At any rate, the aftermath of the June election can be understood in terms of the intensification of internal divisions and polarization between ruling factions. But unlike previous episodes, it has led to the mobilization of popular opposition on a very large scale. The highest degree of internal division in the regime’s history has now been reached, causing polarization, confrontation, and an expanding circle of “counter-revolution.”

DP: As you observe, never before in its 30-year history had the Islamic Republic seen such mass political mobilization. So why now, in your view?

HB: Obviously mass mobilization or the mobilization of a large number of people for political purposes — especially in a polarized form and under an authoritarian regime — does not come about easily or frequently; it is only rarely and under exceptional circumstances that political leaders or parties succeed in calling people onto the streets in huge numbers, as happened for a few days following the June 12 election in Iran. Given this, we need to know what those exceptional circumstances and conditions that make mass mobilization possible are.

Since mass mobilization is a rare occurrence in the politics of authoritarian regimes, it follows that its outbreak cannot be explained by reference to “ordinary” situations prevailing under those regimes, such as economic problems and crises, government incapacity, general mass discontent, or political repression. Although these may constitute the eventual ingredients of the mobilization episode, the mobilization itself requires specific mechanisms in order to come about; it is through these mechanisms that those raw elements may be articulated. As the history of mass mobilization shows everywhere, the phenomenon is not a mechanical one, resulting from some “objectively” undesirable socio-economic and political conditions per se; it is the “subjective” channeling of those objective conditions which is the key element.

In general, three rather complementary theories have been advanced in order to explain why and how mass mobilization becomes possible: first the theory that regards mass mobilization as a rare and exceptional psychosocial or existential condition which results from the development of an intolerable gap between popular expectations and the possibility of meeting them. From this psychosocial perspective, for example, persistent poverty or persistent prosperity do not lead to mass action; rather it is going from prosperity to poverty or from poverty to prosperity that creates the gap between expectations and the possibility of meeting them. According to this famous Davies J-Curve theory, collective action may take place at the point where the gap is most intolerable. So the theoretical dispute and debate concerning whether it is abject poverty or prosperity that leads to insurrection is thus resolved. Another major theoretical debate has been going on concerning whether mass collective action becomes possible in a mass society or in a society experiencing the development of a civil society; this dispute is similarly resolved in the theory of segmented civil society, according to which there is no possibility for mass political mobilization in a repressed mass society on the one hand, and there is no need for such a mobilization in a fully grown and developed civil society, on the other; so it is under conditions of segmented civil societies that mass mobilization of the type we have witnessed in Iran may come about. A third, political, theory relates the possibility of mass action and mobilization to internal ruling elite disunity. In the specific case ofIranin June 2009, a combination of these three factors made the large-scale mobilization of the people possible.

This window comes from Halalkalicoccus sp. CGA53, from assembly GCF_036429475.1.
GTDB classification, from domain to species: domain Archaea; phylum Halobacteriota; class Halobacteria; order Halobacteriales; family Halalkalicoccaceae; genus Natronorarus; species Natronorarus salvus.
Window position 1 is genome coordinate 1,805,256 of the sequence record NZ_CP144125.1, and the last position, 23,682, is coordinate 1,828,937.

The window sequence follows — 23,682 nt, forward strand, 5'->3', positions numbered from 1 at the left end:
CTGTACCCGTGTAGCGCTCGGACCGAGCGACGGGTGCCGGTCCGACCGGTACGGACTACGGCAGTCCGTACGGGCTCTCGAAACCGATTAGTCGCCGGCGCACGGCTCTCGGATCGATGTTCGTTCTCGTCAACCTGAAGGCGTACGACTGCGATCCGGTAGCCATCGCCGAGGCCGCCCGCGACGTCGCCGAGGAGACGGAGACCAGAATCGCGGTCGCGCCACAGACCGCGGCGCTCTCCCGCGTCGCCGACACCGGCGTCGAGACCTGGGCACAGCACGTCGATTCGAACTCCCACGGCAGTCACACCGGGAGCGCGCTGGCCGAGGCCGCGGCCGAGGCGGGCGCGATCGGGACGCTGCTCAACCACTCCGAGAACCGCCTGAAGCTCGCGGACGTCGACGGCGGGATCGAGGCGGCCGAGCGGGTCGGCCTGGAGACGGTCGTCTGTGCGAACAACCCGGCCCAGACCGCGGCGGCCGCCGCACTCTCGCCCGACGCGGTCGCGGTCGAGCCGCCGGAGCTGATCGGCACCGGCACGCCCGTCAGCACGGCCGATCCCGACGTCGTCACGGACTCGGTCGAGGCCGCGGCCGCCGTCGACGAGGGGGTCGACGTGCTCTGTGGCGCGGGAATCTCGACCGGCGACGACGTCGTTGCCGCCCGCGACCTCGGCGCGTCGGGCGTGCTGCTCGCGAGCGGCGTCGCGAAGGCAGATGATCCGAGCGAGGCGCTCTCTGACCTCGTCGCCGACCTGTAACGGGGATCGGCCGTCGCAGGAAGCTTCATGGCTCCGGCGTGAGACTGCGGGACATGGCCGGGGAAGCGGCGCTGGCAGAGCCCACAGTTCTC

First, an intolerable gap resulted from rising expectations before the election and violent repression after the election. The result was public indignation and anger on an unprecedented scale. Obviously the rising expectations were political in nature, not economic (as in the theory mentioned above). For a few weeks, a large, mainly urban middle-class-based socio-political movement emerged around the two reformist candidates (Mousavi and Karroubi), mobilizing a large segment of the population in the name of the Green Movement for reform and change. The period of the electoral campaign was marked by festivities, public discussions and gatherings, heated debates, hopeful projections for change, intriguing TV debates between presidential candidates, popular excitement, relative press freedom, critique of government performance, political publicity and propaganda, and the reactivation of political groupings and parties.

As the unexpected election results were announced, the atmosphere changed completely and a mood of public despair and anger replaced the exuberant mood of hope and expectation. The focus on a single issue — the rigging of the election — polarized the population, leading to mass street demonstrations against the manipulation of the election. The first week after the election witnessed the height of the gap mentioned above. The leaders of the movement were also successful in concentrating and focusing on the single issue of fraudulence. The second week, however, witnessed a rather different situation as the Supreme Leader vowed, in the Friday prayers, to suppress any street demonstration and endorsed the official election results as accurate. So on the whole the gap resulting from rising political expectations and hopes for freedom and change, on the one hand, and the anger, disappointment and indignation caused by the manipulation of the election, on the other, was the reason for the mass mobilizations which have had no precedent during the 30 years of Islamic rule in the country. In the weeks since, however, the sense of anger has been gradually replaced by a sense of fear, as the security forces have shown no sign of mercy in ruthlessly and violently crushing any public gathering or demonstration.